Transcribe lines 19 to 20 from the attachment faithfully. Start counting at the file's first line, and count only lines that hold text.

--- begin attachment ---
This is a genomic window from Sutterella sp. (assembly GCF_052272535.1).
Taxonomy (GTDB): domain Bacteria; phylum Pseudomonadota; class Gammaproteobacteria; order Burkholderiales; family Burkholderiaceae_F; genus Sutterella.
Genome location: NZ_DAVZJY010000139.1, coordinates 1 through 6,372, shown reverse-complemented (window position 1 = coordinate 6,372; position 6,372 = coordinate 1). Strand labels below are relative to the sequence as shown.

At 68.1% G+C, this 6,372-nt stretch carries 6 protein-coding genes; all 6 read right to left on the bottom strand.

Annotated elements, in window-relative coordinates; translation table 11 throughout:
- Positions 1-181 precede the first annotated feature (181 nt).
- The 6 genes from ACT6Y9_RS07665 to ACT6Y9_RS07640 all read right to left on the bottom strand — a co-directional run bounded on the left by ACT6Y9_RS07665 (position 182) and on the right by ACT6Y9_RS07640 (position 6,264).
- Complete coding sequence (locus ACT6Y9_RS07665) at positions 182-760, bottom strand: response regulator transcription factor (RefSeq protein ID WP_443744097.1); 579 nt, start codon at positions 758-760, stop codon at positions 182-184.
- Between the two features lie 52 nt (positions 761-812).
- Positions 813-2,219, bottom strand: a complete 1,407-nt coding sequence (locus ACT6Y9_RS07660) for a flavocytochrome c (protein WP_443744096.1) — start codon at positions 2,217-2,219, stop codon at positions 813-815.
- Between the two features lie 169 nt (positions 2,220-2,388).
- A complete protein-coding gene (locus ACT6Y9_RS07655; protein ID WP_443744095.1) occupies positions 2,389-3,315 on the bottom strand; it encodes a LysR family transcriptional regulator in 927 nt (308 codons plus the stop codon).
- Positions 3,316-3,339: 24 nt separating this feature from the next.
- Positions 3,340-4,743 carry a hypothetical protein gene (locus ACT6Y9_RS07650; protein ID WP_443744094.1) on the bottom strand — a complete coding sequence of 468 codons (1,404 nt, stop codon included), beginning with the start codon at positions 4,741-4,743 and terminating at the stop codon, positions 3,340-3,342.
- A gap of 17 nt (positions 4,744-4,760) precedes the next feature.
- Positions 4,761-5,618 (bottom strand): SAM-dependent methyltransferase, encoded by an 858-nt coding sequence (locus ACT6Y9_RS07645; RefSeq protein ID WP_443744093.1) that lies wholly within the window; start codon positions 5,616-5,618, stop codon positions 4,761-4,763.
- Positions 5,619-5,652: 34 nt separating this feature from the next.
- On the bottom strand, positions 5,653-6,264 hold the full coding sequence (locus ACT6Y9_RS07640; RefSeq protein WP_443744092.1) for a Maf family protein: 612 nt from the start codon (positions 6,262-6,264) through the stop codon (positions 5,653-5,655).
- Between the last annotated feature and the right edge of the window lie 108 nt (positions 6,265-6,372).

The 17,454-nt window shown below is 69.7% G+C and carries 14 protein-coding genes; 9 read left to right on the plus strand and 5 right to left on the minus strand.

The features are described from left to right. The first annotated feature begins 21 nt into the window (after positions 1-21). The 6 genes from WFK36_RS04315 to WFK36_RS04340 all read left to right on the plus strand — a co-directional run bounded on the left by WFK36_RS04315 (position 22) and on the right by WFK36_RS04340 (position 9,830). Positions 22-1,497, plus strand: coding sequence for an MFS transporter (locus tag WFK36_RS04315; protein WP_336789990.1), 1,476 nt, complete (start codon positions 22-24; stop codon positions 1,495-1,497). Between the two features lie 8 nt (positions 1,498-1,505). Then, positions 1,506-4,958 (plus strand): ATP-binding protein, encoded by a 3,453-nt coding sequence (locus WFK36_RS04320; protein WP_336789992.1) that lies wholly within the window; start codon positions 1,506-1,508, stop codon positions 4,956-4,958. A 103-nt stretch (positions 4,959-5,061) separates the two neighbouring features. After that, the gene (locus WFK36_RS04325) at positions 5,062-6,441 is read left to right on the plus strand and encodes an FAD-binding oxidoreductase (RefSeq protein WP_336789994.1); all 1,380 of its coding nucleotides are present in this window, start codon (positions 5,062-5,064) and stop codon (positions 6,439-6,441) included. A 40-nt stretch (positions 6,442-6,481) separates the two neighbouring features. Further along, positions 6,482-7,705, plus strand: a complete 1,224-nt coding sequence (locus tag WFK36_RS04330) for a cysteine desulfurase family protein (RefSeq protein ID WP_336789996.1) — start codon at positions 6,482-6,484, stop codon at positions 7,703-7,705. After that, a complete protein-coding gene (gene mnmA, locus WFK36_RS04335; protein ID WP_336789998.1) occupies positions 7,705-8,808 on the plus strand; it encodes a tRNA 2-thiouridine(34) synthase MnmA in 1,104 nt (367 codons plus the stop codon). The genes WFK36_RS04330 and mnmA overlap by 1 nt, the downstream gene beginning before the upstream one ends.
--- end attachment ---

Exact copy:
- Between the last annotated feature and the right edge of the window lie 108 nt (positions 6,265-6,372).

The 17,454-nt window shown below is 69.7% G+C and carries 14 protein-coding genes; 9 read left to right on the plus strand and 5 right to left on the minus strand.